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Turtle Headstarting

For endangered Green Turtles

amphibs and reptiles


When we began working in The Gambia over 20 years ago, there were four main areas in which green turtles (Chelonia mydas) nested. Two of these areas have been lost to rising sea levels. in 2022, we received deeply concerning news regarding the remaining two with My Gambia highlighting within an article that no nesting has been identified in Sanyang in the previous couple of years. 

We work with the two local turtle groups, creating the biggest conservation initiative for turtles in The Gambia, ever... Our work with CETAG in the Gunjur area found two nests in 2022, but both of these were lost to high tides. 

The groups have keen Gambian staff but require technical support - which is where we come in. To achieve success, the projects need to be designed and monitored using the best scientific information available.


We have agreed to help with their hatchery designs, head-starting facilities and scientific monitoring. We will also train their staff in data recording, allowing them to continue collecting valuable data when we are not there.


We have always recorded any turtles or remains to increase our understanding of these hardly studied species in West Africa but this will be our first big involvement! This new project will be led by our head of research Roy Armstrong who has plenty of experience with setting up hatcheries in Sri Lanka!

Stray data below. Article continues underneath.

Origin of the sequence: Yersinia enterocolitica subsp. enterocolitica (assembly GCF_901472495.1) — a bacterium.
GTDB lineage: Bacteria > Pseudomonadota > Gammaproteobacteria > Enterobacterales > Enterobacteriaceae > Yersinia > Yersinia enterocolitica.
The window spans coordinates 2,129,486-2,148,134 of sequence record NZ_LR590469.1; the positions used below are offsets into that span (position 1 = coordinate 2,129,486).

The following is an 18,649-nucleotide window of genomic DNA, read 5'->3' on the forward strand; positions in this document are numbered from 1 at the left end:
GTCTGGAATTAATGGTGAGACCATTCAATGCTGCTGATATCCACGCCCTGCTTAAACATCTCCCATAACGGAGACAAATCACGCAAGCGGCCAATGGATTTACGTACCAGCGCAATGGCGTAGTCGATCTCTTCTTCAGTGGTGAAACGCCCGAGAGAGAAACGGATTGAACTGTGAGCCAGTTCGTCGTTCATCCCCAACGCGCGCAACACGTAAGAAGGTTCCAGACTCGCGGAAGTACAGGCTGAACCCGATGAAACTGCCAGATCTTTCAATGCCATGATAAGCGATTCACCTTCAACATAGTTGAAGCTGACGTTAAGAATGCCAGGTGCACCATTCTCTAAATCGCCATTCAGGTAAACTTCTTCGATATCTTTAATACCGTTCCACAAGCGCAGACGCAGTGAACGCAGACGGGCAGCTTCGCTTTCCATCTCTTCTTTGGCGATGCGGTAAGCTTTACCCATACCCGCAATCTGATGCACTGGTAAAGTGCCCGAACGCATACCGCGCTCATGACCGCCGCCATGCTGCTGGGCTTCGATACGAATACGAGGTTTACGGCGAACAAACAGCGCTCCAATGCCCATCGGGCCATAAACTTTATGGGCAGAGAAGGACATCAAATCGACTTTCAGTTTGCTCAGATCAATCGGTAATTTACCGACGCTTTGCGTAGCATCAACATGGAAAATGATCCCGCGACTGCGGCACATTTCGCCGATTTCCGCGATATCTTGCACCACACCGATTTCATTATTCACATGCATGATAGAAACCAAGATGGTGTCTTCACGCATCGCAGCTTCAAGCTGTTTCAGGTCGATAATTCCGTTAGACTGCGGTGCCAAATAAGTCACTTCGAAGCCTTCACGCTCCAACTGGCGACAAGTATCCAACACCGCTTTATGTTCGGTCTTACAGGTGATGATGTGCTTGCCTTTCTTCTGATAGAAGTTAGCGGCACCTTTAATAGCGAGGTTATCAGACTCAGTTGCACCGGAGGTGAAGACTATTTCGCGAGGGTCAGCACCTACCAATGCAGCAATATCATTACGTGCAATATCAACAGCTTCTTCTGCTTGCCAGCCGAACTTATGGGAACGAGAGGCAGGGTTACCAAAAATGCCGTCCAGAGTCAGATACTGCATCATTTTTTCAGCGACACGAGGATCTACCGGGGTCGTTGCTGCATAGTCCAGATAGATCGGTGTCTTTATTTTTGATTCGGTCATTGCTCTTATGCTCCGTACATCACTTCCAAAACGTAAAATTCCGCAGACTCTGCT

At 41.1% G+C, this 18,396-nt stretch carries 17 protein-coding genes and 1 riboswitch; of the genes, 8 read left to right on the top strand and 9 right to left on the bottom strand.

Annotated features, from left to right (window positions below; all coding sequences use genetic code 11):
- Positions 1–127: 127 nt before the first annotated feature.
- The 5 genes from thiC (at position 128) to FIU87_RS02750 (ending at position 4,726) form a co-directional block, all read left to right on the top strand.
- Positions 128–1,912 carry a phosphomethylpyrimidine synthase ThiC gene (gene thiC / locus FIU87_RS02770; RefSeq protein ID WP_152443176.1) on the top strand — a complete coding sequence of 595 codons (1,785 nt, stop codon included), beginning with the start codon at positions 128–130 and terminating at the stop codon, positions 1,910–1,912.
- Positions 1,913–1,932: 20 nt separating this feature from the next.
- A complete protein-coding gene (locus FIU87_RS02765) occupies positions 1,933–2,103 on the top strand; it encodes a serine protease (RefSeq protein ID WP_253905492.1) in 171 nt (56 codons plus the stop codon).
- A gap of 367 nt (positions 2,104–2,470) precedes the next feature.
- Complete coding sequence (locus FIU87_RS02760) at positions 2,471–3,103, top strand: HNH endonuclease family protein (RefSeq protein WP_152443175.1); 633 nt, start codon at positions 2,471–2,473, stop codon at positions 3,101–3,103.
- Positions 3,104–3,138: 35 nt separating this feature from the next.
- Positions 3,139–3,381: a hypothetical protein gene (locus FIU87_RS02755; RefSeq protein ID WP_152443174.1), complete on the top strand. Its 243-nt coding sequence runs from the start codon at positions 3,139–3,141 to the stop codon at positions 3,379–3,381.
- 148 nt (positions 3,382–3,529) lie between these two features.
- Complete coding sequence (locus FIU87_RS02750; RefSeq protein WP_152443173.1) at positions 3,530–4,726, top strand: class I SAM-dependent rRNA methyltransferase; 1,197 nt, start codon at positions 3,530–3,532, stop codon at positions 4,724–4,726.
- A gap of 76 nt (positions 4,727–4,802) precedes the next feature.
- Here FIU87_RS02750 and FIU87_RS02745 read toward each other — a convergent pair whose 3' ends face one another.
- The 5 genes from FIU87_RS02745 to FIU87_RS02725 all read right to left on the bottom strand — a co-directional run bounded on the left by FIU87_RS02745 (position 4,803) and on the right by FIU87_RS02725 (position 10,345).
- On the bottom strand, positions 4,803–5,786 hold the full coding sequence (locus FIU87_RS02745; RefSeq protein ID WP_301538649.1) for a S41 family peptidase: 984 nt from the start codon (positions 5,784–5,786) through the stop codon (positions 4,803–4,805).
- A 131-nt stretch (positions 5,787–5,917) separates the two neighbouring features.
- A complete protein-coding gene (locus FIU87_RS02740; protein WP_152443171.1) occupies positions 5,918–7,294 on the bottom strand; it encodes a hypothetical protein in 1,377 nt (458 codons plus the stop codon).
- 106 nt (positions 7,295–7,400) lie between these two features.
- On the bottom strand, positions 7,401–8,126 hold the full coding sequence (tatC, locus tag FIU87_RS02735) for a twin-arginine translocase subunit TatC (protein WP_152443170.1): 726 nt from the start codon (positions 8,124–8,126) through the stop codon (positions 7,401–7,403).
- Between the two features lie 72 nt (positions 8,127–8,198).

The headstarting tank foundations being built in 2023.


One of our groups painting the headstarting facility.


CETAG being interviewed by local news spreading the word of turtle conservation ramping up in The Gambia!

Why its Important

In many parts of the world, through poor practices, turtle projects achieve little to conserve turtles and may even damage populations by wasting valuable eggs. We aim to work with the groups to ensure that the best possible practices are followed, leading to them making significant contributions to the population of the endangered green turtles.

The headstarting facility is also a means of education and awareness within communities, with local schools bringing their students to learn about the biology and conservation importance of turtles, as well as other marine life. It also highlights to poachers that turtle conservation initiatives are going from strength to strength, especially combined with night-time patrols to look out for illegal activities during the nesting season. 


Nesting turtle surveys conducted with CETAG. 


Egg translocations from a high risk poaching area.


How Can You Help

You can support our conservation work by getting onboard and joining one of our research expeditions (open-group) or organising your own academic fieldcourse (for academic professionals).

By joining our annual Marine Research expedition, or in turn, any other upcoming expedition, whereby these projects are still funded, you will be directly contributing to the conservation and research of endangered green turtles in The Gambia.

if you're interested in finding out about other upcoming expeditions, please subscribe below. 

Alternatively, you can donate to us to support our projects and in turn, support the local communities in the Smiling Coast.

Be the first to know about our research expeditions!

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